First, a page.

NetDocuments users will also need an Office 365 subscription to take advantage of the integration.


The integration offers users the advantage of incorporating NetDocuments’ security and information governance initiatives, by keeping content centralized in the firm’s DMS, while also allowing them to securely interact with Office 365, and to do all of this via the cloud, so they can work from any device.

Key functionalities of the integration, according to a NetDocuments announcement, include:

  • Work within Office applications from any browser and any device, including the ability to open, edit and create from any iOS device.
  • Collaborate with real-time co-authoring and editing capabilities, eliminating the need to check documents in and out.
  • Maintain a consistent interface regardless of location or device.
  • Benefit from improved security and compliance by keeping documents within the DMS while using Office 365 applications.

The integration allows users to both edit and create Office documents from within NetDocuments. To edit a Word document, the user would right click on the document name within NetDocuments and select Open > Microsoft [Word] Online. The document will open in the Office Online app directly, in a separate browser tab, and be checked out in NetDocuments.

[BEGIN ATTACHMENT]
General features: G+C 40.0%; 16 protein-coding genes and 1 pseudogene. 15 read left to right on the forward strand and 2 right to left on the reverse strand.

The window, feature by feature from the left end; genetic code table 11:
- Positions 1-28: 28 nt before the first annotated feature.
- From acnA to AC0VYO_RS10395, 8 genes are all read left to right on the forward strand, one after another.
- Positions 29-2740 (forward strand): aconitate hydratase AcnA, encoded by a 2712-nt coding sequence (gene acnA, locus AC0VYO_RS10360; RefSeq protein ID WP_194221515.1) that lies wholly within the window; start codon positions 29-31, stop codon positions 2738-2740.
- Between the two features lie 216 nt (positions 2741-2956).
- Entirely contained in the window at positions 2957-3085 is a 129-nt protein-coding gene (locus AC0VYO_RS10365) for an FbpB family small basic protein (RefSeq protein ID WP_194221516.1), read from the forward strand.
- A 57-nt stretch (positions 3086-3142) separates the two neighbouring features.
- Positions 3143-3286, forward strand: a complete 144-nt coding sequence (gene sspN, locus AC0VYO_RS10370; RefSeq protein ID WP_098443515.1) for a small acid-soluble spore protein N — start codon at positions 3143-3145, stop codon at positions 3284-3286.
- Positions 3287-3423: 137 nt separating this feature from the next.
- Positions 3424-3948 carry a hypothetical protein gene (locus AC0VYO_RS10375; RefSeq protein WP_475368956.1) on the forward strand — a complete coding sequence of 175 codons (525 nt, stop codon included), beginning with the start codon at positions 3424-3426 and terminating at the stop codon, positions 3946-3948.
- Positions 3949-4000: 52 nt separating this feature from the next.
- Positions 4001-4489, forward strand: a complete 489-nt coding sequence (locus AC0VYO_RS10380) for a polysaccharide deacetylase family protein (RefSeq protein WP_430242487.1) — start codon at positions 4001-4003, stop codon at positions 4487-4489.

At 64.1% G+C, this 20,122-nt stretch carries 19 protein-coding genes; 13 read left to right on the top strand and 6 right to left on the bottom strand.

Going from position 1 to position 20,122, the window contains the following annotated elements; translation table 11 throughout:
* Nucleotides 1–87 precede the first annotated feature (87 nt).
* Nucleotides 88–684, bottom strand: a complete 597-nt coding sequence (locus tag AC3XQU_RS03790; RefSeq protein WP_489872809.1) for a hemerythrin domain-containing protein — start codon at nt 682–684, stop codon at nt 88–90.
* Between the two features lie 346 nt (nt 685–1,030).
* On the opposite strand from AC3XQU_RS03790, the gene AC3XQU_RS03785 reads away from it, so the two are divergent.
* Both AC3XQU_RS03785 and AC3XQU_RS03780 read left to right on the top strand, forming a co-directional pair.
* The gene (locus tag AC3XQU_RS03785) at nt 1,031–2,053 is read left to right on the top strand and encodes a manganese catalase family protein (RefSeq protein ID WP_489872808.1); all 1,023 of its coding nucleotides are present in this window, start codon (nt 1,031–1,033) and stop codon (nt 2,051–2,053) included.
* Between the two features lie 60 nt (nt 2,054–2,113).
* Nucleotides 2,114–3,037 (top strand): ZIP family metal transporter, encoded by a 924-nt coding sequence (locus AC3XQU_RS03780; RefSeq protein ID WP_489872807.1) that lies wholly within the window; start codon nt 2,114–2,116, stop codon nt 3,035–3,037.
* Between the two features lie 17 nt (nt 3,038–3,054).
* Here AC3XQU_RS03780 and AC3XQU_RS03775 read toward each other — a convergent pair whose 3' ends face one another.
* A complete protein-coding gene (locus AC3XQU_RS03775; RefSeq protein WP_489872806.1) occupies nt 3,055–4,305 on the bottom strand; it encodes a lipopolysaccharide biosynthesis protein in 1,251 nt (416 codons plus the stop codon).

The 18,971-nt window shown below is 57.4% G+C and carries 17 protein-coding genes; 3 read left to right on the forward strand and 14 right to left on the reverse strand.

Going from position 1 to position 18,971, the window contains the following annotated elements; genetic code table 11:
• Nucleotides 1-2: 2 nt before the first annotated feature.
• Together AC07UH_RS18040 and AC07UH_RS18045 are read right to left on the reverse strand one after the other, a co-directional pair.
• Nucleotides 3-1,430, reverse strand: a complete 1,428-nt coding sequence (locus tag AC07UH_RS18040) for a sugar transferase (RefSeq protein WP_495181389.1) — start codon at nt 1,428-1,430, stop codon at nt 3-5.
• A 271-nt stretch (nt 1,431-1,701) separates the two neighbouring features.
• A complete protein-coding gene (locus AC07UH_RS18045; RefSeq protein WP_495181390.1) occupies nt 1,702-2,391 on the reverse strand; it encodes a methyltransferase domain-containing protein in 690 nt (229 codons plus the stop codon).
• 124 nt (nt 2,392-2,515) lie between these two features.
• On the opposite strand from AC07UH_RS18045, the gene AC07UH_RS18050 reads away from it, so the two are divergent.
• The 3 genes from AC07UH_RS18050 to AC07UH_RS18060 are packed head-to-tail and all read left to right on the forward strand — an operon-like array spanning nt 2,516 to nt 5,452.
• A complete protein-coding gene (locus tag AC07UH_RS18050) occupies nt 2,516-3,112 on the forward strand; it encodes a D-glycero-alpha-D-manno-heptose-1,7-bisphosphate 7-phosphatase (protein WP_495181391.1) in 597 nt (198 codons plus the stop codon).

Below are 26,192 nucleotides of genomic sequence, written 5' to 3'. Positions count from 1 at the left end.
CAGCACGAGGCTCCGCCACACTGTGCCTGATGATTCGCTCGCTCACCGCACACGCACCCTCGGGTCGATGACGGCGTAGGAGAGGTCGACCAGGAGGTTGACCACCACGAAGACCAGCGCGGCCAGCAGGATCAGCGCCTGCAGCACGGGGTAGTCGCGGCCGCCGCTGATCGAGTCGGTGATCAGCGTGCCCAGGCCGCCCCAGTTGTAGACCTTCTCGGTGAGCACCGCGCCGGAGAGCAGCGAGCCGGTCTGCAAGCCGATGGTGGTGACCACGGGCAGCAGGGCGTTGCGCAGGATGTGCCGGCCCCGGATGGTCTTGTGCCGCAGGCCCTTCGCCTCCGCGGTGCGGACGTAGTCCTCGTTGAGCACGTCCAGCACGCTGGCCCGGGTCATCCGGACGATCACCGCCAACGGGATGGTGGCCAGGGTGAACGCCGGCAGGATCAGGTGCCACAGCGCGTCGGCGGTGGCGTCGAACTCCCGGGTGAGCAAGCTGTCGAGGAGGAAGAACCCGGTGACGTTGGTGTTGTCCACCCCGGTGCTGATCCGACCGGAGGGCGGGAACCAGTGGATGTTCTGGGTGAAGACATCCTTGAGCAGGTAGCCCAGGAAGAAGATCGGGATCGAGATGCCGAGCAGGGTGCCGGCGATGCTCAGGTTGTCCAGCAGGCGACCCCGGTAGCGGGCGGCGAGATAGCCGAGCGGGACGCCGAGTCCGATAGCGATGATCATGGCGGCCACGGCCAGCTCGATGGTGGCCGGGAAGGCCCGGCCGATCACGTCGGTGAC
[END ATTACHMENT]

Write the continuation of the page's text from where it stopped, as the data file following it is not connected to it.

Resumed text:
To create a document, the user would select New in the upper left corner of the NetDocuments web interface, give the document a name, select the Office format, choose a filing location, and then click OK. The new document will open in the Office app directly and be checked out in NetDocuments.

Of course, some document information is shared between NetDocuments and Microsoft in connection with the integration. A support article explains that both user metadata and document content flow through the Office Online servers.

“This data lives in memory and travels back and forth between Office Online and NetDocuments through HTTPS,” the article says. “Office Online goes to great lengths to scrub all personally identifying information (PII) from its logs. This scrubbing process is regularly audited to ensure Office Online is compliant with several different privacy standards such as FedRamp in the USA.”

Read the support article for more information on data sharing and also on using the new integration.